Jian NiFollow

Award Date

May 2023

Degree Type


Degree Name

Doctor of Philosophy (PhD)


Electrical and Computer Engineering

First Committee Member

Yingtao Jiang

Second Committee Member

Mei Yang

Third Committee Member

Ebrahim Saberinia

Fourth Committee Member

Hui Zhao

Number of Pages



Due to the rapid development of computing and sensing technologies, Internet of Things (IoT)-based cardiac monitoring plays a crucial role in providing patients with cost-efficient solutions for long-term, continuous, and pervasive electrocardiogram (ECG) monitoring outside a hospital setting. In a typical IoT-based ECG monitoring system, ECG signals are picked up by sensors located on the edge, and then uploaded to the remote cloud servers. ECG interpretation is performed for the collected ECGs in the cloud servers and the analysis results can be made instantly available to the patients as well as their healthcare providers.In this dissertation, we first examine the ECG classification models in the cloud. Although deep learning technologies have shown their great use in extracting ECG signal features and recognizing useful patterns for diagnosis, the existing methods are found to have unacceptable levels of performance (with an accuracy capped at only 60%) in identifying certain abnormal rhythms that can cause life-threating cardiac events. In combating this deficiency, we have developed three methods that help produce, preserve, and sharpen the abnormality-relevant features needed to improve the detection of the abnormalities. These three methods are then integrated into a DNN framework for the detection of the ECG rhythms of interest. The experiment results on a publicly available data set demonstrate the effectiveness of the proposed method with the best accuracy result ever published. On the edge end of the IoT-based ECG monitoring system, both extremely noisy and almost noise-free ECGs could be locked in by the device worn by a mobile patient. However, transmitting an indiscriminate collection of noisy and noise-free ECG cycles to the cloud for the categorization of cardiac abnormalities typically leads to significant false alarm rates. Alternatively, merely relying on a single denoising or quality assessing process on the edge to cope with all the recorded ECG signals can also be problematic, as the former can catastrophically distort those noise-free sections of the ECG signal, while the latter tends to cause notable loss of meaningful clinical information by discarding the signal sections that stand a good chance to be recovered by a denoising process. In this dissertation, we present a series of machine learning based models in support of edge-level stratification and preprocessing, for selecting the ECG signals that either have clear morphologies or retain their morphologies after necessary denoising to upload to the cloud. On the other hand, signals that are useless for diagnosis will be deleted early in the signal chain to lessen the load that would otherwise be imposed on the communication network and the cloud. In specific, the severity of the noise presence in the collected ECG signals is first evaluated right on the edge, after which the ECG signals get stratified into three levels and processed accordingly: (1) Signals that are assessed to have clear morphologies are admitted to the cloud for classification; (2) Signals with significantly corrupted morphologies—caused by baseline wandering, electrode motion, and muscle artifacts—are judged to be useless for classification on the cloud and are therefore dropped right away on the edge; (3) Signals that fall between the previous two extremes with partially corrupted morphologies are warranted to go through a denoising process. This very last type of signals after denoising will be assessed again by a dedicated quality assurance algorithm, and only the denoised signal that carries recognizable diagnostic information will be sent to the cloud for classification. The performances of the proposed method are evaluated using five publicly available datasets, and the results have confirmed a saving of the network traffic and a noticeable load reduction at the cloud, which is critical to an edge-cloud computing environment. Since selective denoising, indicated above, becomes an integral part of ECG processing flow of the proposed (IoT)-based cardiac monitoring system, we have developed a set of machine-learning based denoising models that take into account of the limited power capabilities of the edge. Instead of resting on sophisticated and power-hungry denoising methods to indiscriminately cleanse ECG signals across the whole spectrum of noise conditions, our focus is placed on denoising ECG signals that have moderate noise levels and thus being able to recover useful ECG morphologies for ECG signal stratification purposes described above. Specially, we propose a series of machine-learning based denoising models that allows us (1) to select signals’ spectrums that are most relevant to diagnostically useful morphologies in the frequency domain, and subsequently, (2) recover recognizable diagnostic information from them. The experiment results on five publicly available datasets confirm the effectiveness of the proposed method.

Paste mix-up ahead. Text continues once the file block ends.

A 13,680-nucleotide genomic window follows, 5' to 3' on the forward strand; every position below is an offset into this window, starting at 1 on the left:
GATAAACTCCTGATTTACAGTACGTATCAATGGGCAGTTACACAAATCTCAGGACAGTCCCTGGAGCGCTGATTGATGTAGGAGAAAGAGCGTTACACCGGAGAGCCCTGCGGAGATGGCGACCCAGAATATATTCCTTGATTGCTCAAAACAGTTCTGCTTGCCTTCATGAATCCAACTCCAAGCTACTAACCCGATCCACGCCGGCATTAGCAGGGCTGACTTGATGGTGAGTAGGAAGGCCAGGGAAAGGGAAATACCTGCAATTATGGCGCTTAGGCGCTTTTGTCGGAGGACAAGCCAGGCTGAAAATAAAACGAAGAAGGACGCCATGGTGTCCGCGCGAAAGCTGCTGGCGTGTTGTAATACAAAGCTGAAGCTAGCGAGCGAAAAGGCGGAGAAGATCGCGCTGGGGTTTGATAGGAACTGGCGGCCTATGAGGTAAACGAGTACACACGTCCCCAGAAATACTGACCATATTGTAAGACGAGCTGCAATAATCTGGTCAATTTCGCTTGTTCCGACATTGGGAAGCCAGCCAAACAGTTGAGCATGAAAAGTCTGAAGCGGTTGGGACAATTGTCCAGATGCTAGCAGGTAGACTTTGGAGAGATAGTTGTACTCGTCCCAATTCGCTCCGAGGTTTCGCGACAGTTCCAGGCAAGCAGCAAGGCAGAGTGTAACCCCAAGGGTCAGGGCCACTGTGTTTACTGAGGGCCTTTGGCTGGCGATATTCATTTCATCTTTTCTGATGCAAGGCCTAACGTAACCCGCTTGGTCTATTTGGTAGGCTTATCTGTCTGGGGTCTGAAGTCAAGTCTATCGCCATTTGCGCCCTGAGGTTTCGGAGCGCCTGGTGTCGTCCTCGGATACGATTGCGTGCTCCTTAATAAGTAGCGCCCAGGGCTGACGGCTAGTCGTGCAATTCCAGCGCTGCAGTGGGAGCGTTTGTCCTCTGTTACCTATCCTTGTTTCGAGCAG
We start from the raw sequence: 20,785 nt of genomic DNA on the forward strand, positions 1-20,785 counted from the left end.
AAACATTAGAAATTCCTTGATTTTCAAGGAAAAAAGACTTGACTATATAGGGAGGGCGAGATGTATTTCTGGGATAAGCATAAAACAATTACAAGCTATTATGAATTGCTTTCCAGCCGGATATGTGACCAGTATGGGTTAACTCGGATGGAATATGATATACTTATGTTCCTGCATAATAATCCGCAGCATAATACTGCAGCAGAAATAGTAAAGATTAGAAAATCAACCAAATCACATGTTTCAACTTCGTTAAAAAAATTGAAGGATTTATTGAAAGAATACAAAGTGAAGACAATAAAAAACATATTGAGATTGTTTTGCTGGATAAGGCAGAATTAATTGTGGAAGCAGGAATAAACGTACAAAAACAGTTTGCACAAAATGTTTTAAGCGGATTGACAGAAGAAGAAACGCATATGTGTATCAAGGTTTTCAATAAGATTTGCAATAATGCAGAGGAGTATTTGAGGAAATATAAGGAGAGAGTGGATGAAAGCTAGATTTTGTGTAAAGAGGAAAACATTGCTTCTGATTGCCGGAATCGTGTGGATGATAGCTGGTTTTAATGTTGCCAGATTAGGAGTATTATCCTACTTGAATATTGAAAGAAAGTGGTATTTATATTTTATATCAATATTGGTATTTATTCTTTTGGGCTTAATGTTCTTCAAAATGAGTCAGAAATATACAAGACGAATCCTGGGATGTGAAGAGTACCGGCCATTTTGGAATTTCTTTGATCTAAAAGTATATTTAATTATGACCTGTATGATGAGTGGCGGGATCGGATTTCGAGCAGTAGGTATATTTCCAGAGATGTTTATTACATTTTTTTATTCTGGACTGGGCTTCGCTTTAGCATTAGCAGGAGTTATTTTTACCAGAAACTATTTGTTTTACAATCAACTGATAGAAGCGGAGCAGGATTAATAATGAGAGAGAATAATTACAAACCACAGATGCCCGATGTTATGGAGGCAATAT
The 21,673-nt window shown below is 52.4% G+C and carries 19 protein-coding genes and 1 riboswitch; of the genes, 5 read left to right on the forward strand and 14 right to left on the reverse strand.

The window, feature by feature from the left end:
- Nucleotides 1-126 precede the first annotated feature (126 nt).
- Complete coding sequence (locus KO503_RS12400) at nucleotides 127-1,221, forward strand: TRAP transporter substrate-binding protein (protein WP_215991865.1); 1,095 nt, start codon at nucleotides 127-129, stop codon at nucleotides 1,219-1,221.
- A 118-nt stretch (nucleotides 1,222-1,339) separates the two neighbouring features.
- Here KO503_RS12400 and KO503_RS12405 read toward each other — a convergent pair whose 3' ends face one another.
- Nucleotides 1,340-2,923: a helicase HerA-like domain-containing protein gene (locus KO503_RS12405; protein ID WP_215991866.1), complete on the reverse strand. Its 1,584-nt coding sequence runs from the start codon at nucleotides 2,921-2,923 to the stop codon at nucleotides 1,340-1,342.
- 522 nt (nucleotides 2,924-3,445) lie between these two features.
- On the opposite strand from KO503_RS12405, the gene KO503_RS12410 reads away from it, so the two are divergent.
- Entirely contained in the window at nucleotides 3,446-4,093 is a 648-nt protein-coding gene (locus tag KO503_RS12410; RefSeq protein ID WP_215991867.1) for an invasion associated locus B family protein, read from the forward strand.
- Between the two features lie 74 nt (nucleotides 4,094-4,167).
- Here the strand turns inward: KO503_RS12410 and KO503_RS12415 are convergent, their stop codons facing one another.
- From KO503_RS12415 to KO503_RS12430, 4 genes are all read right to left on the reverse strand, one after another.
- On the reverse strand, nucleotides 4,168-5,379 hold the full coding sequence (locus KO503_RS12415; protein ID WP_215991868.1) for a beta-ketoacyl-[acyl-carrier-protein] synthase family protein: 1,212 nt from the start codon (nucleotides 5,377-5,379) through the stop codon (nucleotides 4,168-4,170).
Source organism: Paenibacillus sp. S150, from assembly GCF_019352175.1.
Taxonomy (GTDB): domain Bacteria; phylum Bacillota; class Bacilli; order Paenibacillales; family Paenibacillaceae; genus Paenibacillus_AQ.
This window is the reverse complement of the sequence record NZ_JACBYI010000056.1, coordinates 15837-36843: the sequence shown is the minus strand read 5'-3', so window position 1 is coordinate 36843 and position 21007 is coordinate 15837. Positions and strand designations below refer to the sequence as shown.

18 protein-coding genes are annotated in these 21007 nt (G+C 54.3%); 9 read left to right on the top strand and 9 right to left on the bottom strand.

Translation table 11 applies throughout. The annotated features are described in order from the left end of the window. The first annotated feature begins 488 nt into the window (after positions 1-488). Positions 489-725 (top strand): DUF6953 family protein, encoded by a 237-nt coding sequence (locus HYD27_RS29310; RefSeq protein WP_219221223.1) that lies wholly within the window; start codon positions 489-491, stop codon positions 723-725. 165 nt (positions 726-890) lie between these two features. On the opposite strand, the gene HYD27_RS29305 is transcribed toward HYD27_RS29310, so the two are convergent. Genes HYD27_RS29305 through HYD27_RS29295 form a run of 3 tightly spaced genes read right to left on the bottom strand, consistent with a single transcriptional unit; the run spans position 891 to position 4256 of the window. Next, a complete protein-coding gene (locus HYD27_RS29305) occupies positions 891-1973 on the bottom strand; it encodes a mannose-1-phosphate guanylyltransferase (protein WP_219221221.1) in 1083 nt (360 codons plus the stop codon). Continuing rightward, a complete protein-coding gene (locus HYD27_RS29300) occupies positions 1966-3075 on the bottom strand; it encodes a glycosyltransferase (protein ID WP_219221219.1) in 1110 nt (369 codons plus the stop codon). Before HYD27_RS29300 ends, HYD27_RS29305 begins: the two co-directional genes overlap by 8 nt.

Deep learning; Electrocardiogram monitoring; Internet of Things


Artificial Intelligence and Robotics | Computer Engineering | Engineering | Health and Medical Administration

File Format


Degree Grantor

University of Nevada, Las Vegas




IN COPYRIGHT. For more information about this rights statement, please visit